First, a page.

On Writing: Deconstructing Descriptive Passages

A. F. Stewart, author of Inside Realms, has accepted my invitation to be a guest host. Stewart is from Nova Scotia, and writes fantasy stories and poetry. Stewart tells us:

Wandering through cyberspace’s social networking, I have come across many an aspiring writer eagerly posting their work for comments and critiques.  As a result I have learned two things:  that the internet is alive with writers with notable, appealing ideas and many of these aspiring writers have problems creating a good descriptive scene.   These would-be writers either construct a simple methodical listing of the scene’s surroundings or they fill a scene with unnecessary detail punctuated with fluffy adjectives/adverbs.  Both of these ways of writing a narrative scene can render a piece of work tedious and mediocre.

The straight descriptive technique reads like an inventory list, is a quick way to lose a reader to boredom, and buries talent in uninspired prose.  Never write is an illustrative scene where you simply tick off the surroundings in an orderly fashion.

Here is an example of a list-like description:

Butch was standing on the back porch, staring at the garden.  To his right were the red rose bushes, beside the pink azalea bushes.  The two cedar trees were at the back, along the stone garden wall, and the cobblestone path ran through the middle of the garden.  To his left were the lilac bushes and the lilies.

Now that described the garden well enough, but did you care?  Did you feel like you were there with Butch, or would like to be?

Now this passage:

 Butch was standing on the back porch, in the fading light, staring at the early summer garden.  He could smell the heady scent of rose bushes wafting on the slight breeze.  He turned his head to the right, noticing how well their deep red colour mixed with the pink of the nearby azalea bushes.  Movement by the back stone wall caught his attention; he chuckled as a squirrel raced up one of the two cedar trees that grew against the wall.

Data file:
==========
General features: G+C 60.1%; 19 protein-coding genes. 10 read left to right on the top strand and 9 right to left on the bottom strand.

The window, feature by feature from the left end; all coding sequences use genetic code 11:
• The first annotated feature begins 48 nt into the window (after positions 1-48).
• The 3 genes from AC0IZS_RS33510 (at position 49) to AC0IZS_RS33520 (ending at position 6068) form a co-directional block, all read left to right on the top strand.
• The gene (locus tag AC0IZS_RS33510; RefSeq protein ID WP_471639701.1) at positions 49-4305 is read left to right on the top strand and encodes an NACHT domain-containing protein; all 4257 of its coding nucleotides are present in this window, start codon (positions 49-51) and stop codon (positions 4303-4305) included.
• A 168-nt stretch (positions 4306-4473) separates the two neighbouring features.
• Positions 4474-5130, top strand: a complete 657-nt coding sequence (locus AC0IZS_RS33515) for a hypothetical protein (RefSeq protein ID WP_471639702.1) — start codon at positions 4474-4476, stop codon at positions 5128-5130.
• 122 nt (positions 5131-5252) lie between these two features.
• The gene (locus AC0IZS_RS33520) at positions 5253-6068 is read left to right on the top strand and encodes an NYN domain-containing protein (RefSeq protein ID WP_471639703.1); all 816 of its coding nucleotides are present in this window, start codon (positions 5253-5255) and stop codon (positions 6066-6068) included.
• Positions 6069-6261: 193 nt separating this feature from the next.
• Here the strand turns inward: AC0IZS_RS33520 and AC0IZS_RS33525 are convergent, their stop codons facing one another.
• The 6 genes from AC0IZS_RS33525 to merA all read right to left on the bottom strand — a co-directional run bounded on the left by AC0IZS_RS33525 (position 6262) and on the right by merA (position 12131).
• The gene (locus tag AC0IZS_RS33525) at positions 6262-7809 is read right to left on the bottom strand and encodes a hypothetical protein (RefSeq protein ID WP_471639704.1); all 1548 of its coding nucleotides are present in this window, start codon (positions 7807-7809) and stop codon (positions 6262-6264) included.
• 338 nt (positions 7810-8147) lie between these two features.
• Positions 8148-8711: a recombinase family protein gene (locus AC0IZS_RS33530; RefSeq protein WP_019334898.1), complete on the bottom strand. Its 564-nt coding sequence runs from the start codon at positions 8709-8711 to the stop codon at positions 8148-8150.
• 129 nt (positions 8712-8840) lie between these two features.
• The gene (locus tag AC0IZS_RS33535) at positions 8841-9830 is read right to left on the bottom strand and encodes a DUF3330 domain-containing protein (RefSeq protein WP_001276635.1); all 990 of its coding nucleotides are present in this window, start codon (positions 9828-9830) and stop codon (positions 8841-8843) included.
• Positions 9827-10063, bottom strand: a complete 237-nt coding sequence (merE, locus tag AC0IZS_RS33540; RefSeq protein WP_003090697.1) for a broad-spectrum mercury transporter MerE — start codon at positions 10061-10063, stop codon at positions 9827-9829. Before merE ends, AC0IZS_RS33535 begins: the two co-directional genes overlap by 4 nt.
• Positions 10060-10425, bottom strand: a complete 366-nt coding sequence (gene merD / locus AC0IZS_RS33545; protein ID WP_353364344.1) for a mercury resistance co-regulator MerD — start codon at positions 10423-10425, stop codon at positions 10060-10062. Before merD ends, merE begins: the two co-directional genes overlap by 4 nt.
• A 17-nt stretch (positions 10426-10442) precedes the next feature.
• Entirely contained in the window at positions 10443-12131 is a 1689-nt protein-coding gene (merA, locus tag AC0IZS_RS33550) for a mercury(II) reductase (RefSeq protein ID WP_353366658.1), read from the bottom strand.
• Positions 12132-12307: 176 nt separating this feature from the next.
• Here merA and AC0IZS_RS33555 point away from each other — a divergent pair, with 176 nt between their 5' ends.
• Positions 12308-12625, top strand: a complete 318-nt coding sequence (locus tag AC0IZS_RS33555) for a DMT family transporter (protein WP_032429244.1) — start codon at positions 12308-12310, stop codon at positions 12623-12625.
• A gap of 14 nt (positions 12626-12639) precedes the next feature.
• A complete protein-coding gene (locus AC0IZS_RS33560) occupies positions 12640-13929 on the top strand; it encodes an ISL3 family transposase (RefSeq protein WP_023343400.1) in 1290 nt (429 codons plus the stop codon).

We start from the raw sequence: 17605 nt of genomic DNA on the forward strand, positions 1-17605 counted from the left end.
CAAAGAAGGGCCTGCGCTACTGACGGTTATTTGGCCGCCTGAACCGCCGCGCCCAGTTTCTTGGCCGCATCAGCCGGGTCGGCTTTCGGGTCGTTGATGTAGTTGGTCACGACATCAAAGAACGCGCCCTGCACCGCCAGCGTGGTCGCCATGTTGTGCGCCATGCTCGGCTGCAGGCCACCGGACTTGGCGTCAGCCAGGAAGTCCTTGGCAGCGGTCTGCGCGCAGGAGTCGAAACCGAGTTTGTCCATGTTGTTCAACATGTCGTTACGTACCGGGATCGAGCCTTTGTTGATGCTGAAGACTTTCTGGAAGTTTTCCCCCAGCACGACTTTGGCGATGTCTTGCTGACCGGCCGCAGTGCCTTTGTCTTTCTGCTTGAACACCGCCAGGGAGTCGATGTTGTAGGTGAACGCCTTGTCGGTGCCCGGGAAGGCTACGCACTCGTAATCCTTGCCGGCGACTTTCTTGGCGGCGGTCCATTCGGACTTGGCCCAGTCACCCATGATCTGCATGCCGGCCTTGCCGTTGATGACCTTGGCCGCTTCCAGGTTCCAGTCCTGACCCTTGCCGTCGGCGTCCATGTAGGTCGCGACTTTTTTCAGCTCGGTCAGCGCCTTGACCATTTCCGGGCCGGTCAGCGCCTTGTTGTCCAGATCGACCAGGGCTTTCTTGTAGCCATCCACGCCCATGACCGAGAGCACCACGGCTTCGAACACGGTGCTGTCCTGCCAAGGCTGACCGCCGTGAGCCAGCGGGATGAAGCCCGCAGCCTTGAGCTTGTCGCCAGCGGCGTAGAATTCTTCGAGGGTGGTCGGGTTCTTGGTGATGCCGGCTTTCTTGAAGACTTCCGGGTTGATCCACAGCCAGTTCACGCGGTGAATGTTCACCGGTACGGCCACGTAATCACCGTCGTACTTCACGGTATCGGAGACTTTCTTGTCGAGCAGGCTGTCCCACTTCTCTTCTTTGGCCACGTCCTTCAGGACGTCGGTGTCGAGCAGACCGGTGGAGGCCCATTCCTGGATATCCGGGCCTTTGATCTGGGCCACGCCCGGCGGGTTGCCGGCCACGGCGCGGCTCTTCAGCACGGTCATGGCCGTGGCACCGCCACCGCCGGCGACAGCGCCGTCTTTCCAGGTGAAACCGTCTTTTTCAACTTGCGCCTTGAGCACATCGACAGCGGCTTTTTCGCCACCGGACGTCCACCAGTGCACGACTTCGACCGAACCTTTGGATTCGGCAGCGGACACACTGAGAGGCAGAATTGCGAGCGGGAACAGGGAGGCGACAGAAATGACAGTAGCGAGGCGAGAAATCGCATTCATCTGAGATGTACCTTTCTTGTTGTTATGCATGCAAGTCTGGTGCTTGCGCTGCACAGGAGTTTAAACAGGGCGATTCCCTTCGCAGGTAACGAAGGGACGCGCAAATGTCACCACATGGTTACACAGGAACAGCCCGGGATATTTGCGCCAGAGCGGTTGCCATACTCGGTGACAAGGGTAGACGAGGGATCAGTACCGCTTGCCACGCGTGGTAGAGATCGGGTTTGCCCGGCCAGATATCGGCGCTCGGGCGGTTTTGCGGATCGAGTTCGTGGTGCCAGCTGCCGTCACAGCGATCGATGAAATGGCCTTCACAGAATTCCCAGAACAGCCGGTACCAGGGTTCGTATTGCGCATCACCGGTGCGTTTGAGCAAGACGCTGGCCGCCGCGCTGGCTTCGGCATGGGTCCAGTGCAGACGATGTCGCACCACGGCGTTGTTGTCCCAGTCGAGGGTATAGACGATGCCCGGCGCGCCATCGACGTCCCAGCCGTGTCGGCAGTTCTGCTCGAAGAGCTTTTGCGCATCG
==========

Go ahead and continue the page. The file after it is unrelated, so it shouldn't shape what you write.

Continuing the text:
He could hear the drone of the hummingbirds and the sweet chirping of the sparrows, and spied them flitting among the lilies and white lilac bushes that bloomed in the left side of the garden.  There were chickadees feeding on the winding cobblestone path; Jessica had most likely thrown them some seeds earlier.

It is far more expressive, isn’t it?

A good descriptive scene invokes the visual, but also other sensory input such as sounds, smells, tactile feel, even a character’s memories.  The best writing tries to recreate how a real person would experience the event. 

Now cramming every tiny detail into scenes doesn’t work either, because you veer into the comical and absurd.  It screams amateur to readers, as does using unusual adjectives/adverbs to illustrate and emphasize.

I shall demonstrate:

Jessica was sitting harshly, rigidly, upright at her very murky, black, baby grand piano that her most beloved grandmother had happily given her for her sixteenth birthday four years ago; the very antique piano that had once belonged to her grandmother.  She had been staring exceptionally hard for more than fifteen minutes at the vaguely spider-webbed cracked, ebony-black, ivory keys that just lay there like a stiff, solid, bit of off-white fishbone that had the last of the flesh scraped off it.  She could not focus her scattered thoughts on the sheets of music that were laid out most carefully in front of her on the shiny, shadow black music rack that was attached to the piano.  She was certainly supposed to be practicing Chopin’s Raindrop Prelude , a piece of music she thoroughly treasured and often played, but her thoughts and feelings would not depart the memory of Butch leaving her this morning to sail far away across the deep ocean to Cornwall, England.  His face still bounced in her memory; his thick, shiny, exuberant, wood-brown hair, his sparkling, sassy, intelligent emerald green eyes, his sculptured, firm, Roman nose, his warm, full, soft, exquisite mouth.

Now that was a passage just brimming over with description, and confusion. 

Here’s something showing less is more:

Jessica was sitting stiffly at her baby grand piano, the antique her grandmother had given her for her sixteenth birthday.   She stared yet again at the slightly cracked keys, knowing that she could not focus her thoughts on her music.  She was supposed to be practicing Chopin’s Raindrop Prelude, but her thoughts kept wandering to the memory of Butch’s leave-taking this morning.  His face still haunted her memory; his thick, brown hair, his sparkling, green eyes, and his warm, exquisite mouth.  Now he was sailing from her, to Cornwall, England. 

A writer must be careful about use of details, too many spoil the mix.   Also beware the overuse of adjectives and adverbs, and make certain you match the adjective/adverb with the mood of your narrative passage.

Remember to keep it simple, evocative and never tell your reader everything at once.  Feed your reader details like crumbs, making a trail through your story. 

When creating a scene or description, you are trying for atmosphere, to make a reader feel they are within your words.  A writer has to set the scene, and strike a balance between doling out the details and going overboard with the wordage.

For more information, see Stewart’s Squidoo lens: How to Write a Fantasy Novel.